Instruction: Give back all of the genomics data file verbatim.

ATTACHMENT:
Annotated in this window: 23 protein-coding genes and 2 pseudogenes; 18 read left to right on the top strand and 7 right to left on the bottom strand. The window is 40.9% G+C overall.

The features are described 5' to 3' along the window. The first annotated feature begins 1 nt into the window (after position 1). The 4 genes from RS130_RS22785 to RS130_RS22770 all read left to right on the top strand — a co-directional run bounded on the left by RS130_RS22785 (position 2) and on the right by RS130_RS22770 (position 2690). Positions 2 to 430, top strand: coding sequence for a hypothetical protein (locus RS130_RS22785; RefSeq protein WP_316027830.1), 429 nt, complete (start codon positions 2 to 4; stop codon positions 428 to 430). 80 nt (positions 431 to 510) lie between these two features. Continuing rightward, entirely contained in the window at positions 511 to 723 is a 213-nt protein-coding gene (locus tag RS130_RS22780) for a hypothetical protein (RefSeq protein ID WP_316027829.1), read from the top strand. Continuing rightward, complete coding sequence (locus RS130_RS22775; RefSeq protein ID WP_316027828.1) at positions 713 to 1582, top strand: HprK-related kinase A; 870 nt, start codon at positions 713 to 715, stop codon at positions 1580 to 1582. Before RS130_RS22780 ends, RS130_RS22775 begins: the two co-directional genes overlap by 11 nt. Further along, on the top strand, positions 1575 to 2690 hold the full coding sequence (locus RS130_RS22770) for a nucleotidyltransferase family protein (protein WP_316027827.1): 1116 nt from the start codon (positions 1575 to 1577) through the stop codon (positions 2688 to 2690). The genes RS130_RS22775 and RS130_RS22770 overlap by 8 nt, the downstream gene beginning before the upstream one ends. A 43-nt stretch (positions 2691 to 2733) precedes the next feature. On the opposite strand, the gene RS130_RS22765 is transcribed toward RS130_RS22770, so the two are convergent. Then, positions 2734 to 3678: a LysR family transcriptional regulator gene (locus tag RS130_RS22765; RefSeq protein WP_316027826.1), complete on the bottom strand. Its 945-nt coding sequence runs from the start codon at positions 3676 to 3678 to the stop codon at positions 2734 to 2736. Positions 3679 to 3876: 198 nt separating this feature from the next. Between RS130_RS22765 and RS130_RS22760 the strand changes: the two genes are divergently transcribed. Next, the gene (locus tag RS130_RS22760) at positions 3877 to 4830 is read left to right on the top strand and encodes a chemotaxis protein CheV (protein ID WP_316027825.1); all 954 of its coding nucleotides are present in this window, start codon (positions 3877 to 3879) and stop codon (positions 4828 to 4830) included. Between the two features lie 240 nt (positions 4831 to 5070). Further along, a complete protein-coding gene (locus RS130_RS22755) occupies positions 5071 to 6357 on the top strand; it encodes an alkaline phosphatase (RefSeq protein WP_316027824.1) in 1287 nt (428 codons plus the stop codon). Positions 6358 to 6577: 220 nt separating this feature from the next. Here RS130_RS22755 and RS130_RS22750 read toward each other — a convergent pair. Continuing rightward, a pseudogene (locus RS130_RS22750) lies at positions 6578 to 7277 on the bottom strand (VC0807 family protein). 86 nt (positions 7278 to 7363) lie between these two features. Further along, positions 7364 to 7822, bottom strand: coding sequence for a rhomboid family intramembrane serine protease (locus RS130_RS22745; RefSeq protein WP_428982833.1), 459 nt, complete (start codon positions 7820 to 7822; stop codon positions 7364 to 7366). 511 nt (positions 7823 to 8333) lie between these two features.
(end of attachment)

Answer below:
Annotated in this window: 23 protein-coding genes and 2 pseudogenes; 18 read left to right on the top strand and 7 right to left on the bottom strand. The window is 40.9% G+C overall.

The features are described 5' to 3' along the window. The first annotated feature begins 1 nt into the window (after position 1). The 4 genes from RS130_RS22785 to RS130_RS22770 all read left to right on the top strand — a co-directional run bounded on the left by RS130_RS22785 (position 2) and on the right by RS130_RS22770 (position 2690). Positions 2 to 430, top strand: coding sequence for a hypothetical protein (locus RS130_RS22785; RefSeq protein WP_316027830.1), 429 nt, complete (start codon positions 2 to 4; stop codon positions 428 to 430). 80 nt (positions 431 to 510) lie between these two features. Continuing rightward, entirely contained in the window at positions 511 to 723 is a 213-nt protein-coding gene (locus tag RS130_RS22780) for a hypothetical protein (RefSeq protein ID WP_316027829.1), read from the top strand. Continuing rightward, complete coding sequence (locus RS130_RS22775; RefSeq protein ID WP_316027828.1) at positions 713 to 1582, top strand: HprK-related kinase A; 870 nt, start codon at positions 713 to 715, stop codon at positions 1580 to 1582. Before RS130_RS22780 ends, RS130_RS22775 begins: the two co-directional genes overlap by 11 nt. Further along, on the top strand, positions 1575 to 2690 hold the full coding sequence (locus RS130_RS22770) for a nucleotidyltransferase family protein (protein WP_316027827.1): 1116 nt from the start codon (positions 1575 to 1577) through the stop codon (positions 2688 to 2690). The genes RS130_RS22775 and RS130_RS22770 overlap by 8 nt, the downstream gene beginning before the upstream one ends. A 43-nt stretch (positions 2691 to 2733) precedes the next feature. On the opposite strand, the gene RS130_RS22765 is transcribed toward RS130_RS22770, so the two are convergent. Then, positions 2734 to 3678: a LysR family transcriptional regulator gene (locus tag RS130_RS22765; RefSeq protein WP_316027826.1), complete on the bottom strand. Its 945-nt coding sequence runs from the start codon at positions 3676 to 3678 to the stop codon at positions 2734 to 2736. Positions 3679 to 3876: 198 nt separating this feature from the next. Between RS130_RS22765 and RS130_RS22760 the strand changes: the two genes are divergently transcribed. Next, the gene (locus tag RS130_RS22760) at positions 3877 to 4830 is read left to right on the top strand and encodes a chemotaxis protein CheV (protein ID WP_316027825.1); all 954 of its coding nucleotides are present in this window, start codon (positions 3877 to 3879) and stop codon (positions 4828 to 4830) included. Between the two features lie 240 nt (positions 4831 to 5070). Further along, a complete protein-coding gene (locus RS130_RS22755) occupies positions 5071 to 6357 on the top strand; it encodes an alkaline phosphatase (RefSeq protein WP_316027824.1) in 1287 nt (428 codons plus the stop codon). Positions 6358 to 6577: 220 nt separating this feature from the next. Here RS130_RS22755 and RS130_RS22750 read toward each other — a convergent pair. Continuing rightward, a pseudogene (locus RS130_RS22750) lies at positions 6578 to 7277 on the bottom strand (VC0807 family protein). 86 nt (positions 7278 to 7363) lie between these two features. Further along, positions 7364 to 7822, bottom strand: coding sequence for a rhomboid family intramembrane serine protease (locus RS130_RS22745; RefSeq protein WP_428982833.1), 459 nt, complete (start codon positions 7820 to 7822; stop codon positions 7364 to 7366). 511 nt (positions 7823 to 8333) lie between these two features.